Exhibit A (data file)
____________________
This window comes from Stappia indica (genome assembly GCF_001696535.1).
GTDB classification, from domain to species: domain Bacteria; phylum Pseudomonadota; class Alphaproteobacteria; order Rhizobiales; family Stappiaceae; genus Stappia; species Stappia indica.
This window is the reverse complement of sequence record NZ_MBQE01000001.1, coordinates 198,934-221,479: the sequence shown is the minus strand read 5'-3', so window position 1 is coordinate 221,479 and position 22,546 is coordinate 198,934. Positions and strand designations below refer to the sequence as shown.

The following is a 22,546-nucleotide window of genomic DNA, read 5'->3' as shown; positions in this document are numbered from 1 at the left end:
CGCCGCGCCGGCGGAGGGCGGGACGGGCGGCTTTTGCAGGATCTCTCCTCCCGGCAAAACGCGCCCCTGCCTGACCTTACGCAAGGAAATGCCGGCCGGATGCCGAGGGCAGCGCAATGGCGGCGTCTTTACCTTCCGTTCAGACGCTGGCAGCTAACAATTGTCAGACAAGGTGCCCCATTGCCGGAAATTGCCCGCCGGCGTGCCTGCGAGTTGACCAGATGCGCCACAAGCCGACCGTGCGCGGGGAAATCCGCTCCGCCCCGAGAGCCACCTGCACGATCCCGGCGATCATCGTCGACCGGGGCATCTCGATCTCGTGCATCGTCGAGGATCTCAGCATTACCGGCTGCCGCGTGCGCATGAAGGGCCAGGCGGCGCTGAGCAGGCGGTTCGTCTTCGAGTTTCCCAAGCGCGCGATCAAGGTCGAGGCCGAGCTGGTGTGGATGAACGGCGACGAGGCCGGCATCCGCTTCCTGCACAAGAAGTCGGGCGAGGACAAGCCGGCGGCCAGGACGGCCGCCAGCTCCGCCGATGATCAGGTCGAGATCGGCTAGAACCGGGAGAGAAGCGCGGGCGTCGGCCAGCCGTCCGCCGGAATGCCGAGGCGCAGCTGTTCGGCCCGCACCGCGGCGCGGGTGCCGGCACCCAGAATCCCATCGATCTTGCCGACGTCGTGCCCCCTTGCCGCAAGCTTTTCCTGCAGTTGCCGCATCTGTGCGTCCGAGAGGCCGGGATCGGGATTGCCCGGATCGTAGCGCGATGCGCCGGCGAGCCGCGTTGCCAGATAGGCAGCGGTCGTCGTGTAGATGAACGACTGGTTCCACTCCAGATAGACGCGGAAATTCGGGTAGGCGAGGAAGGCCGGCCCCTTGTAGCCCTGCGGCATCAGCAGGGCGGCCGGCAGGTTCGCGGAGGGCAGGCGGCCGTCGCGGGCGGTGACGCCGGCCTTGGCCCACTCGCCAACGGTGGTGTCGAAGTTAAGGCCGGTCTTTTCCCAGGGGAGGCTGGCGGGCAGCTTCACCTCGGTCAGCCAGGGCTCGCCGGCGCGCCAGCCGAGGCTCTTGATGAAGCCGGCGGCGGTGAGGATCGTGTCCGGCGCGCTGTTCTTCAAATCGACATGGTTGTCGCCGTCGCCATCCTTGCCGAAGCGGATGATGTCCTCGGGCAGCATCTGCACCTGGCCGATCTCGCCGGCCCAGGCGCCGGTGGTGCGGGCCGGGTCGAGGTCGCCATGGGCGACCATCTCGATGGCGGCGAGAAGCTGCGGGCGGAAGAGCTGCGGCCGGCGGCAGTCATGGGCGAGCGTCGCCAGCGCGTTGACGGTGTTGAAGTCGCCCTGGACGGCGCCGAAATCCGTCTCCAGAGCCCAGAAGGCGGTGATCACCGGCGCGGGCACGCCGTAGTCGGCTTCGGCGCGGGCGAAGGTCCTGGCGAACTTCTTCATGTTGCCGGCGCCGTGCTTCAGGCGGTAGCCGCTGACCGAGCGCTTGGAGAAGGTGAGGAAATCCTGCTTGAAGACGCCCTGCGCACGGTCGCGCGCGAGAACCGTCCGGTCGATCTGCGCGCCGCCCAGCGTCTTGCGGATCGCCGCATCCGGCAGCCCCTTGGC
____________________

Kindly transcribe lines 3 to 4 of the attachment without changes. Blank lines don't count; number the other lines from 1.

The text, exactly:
This window is the reverse complement of sequence record NZ_MBQE01000001.1, coordinates 198,934-221,479: the sequence shown is the minus strand read 5'-3', so window position 1 is coordinate 221,479 and position 22,546 is coordinate 198,934. Positions and strand designations below refer to the sequence as shown.

The following is a 22,546-nucleotide window of genomic DNA, read 5'->3' as shown; positions in this document are numbered from 1 at the left end: